April 12th, 2024

Legacy project honours graves of Indigenous soldiers in the Netherlands

By Lethbridge Herald on September 29, 2023.

Wilson Williams performs an honor song for Private Joseph Chalifoux as his relative Pat Chalifoux looks on at Canadian Holten War Cemetery. Photo by Glenn Miller


Earlier this year, a group of Canadian, Indigenous and Dutch individuals created the Indigenous Legacy Project, is research and remembrance based initiative to identify and mark the graves of Indigenous soldiers buried in cemeteries across the Netherlands.

The Liberation of the Netherlands Branch 005 Royal Canadian Legion, Europe formed a team to honour the sacrifices made by Canadian Indigenous Veterans and who are buried in their country.

 The team efforts resulted in identifying an initial group but with further research continue to identify more. The branch wanted to find a way to honour these veterans and were in contact with the Aboriginal Veterans Autochtones (AVA) to find a way to conduct a ceremony. 

The AVA initially were able to share this project with Veterans Affairs Canada who agreed to support the project and send a delegation. The AVA started to locate and contact family or national representatives.  

Local military historian Warrant Officer (retired) Glenn Miller recently made a trip to the Netherlands as part of a delegation of 13 families and a group from the AVA from Sept. 11-15.

The first day starting with a sunrise sharing circle led by Elders Bernard and Tammy Nelson followed by a formal ceremony later in the morning at Holten Canadian War Cemetery. 

After the ceremony, family members or nation representative visited the graves of their Veterans. Delegation members were very moved and appreciative of the opportunity to be part of the delegation. 

Involving youth is a key element of commemorating Remembrance. Chris Young of the AVA was able to have a youth group make up pouches to be provided to a youth class in from the Netherlands who were present for the ceremony at Holten. They in turn presented the pouches to the families when they made their way to the graves to offer tobacco and also placed flowers.

 The second day consisted of a formal ceremony at Groesbeek War Cemetery followed by a visit to the Liberation museum. 

Miller was honoured to be able an Ally to help in identifying and promoting partnerships here in Canada so the Liberation of the Netherlands Branch 005 of the Royal Canadian Legion can honour their liberators.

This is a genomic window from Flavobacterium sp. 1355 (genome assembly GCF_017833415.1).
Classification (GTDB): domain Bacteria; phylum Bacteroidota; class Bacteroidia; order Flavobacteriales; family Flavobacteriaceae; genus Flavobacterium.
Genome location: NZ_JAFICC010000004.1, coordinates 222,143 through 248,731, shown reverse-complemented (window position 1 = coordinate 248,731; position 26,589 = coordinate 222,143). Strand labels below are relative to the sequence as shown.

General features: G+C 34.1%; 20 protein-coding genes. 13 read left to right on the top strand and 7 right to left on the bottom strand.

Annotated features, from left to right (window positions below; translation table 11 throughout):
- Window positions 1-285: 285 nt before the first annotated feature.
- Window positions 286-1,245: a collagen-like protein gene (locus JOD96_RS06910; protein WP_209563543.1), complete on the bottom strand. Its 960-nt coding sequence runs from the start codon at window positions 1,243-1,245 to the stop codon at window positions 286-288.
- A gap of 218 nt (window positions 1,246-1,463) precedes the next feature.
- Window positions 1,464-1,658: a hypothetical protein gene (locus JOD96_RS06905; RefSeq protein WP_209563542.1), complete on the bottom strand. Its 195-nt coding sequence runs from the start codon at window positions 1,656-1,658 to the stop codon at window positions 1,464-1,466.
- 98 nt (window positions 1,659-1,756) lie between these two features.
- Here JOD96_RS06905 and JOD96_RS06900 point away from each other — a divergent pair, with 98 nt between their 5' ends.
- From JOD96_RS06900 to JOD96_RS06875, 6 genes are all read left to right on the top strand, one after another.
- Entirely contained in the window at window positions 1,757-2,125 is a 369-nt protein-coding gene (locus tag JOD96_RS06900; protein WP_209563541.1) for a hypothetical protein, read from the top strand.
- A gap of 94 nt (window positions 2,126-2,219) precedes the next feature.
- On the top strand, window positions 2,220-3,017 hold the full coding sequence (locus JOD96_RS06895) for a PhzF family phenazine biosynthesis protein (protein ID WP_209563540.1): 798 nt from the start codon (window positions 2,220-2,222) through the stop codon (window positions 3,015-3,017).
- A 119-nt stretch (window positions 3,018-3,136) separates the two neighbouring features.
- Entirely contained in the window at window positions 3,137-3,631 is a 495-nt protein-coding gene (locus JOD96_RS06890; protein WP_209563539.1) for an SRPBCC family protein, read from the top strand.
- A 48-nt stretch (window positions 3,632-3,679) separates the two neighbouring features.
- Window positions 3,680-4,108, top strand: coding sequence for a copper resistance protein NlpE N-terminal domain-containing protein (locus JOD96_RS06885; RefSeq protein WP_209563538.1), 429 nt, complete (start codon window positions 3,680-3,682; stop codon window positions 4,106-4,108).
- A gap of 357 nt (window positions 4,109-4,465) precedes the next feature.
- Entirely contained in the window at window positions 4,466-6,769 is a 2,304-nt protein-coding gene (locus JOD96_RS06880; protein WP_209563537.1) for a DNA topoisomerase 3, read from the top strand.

Miller brought the initiative to the attention of the AVA who supported the Project and championed it to Veterans Affairs Canada for their support. AVA sent a small delegation of four members with Chris Young as team lead, Wendy Jocko, Shauna Mulligan and Denis Gravel. Miller was recommended by the AVA as an Ally and traveled as a representative of the Alberta Branch of the Last Post Fund. 

In keeping with the spirit of the ongoing Reconciliation process, The Last Post Fund (LPF) is eager to help commemorate and honour Indigenous Veterans through the Indigenous Veterans Initiative (IVI), launched in March 2019.  The Indigenous Veterans Initiative (IVI) offers two services by placement of a military marker for Veterans that have been buried more than 5 years and with no existing tombstone in place and an inscription of the Indigenous Veteran’s traditional name on existing tombstone previously placed by the Last Post Fund. 

Both services require research and community support from members of Indigenous communities throughout Canada.  Researchers are provided a list of Indigenous Veterans as a starting point for the research.  

Trips like this help to raise the profile of the initiative and gain more awareness. The Last Post Fund has made significant achievements since the program was launched in 2019.

 So far over 300 unmarked graves of Indigenous veterans have been found with the help of 23 Indigenous community researchers established across Canada. Over 140 grave markers have been ordered or already placed and commemorative ceremonies conducted after the installment of the marker.

 Requests for traditional names in six distinct Indigenous languages have been received (Algonquin, Blackfoot, Cree, Interior Salishan, Inuktitut, Saulteaux).  Special collaboration with Cree artist Jason Carter for the creation of seven symbols for headstone inscriptions, to be used in perpetuity.

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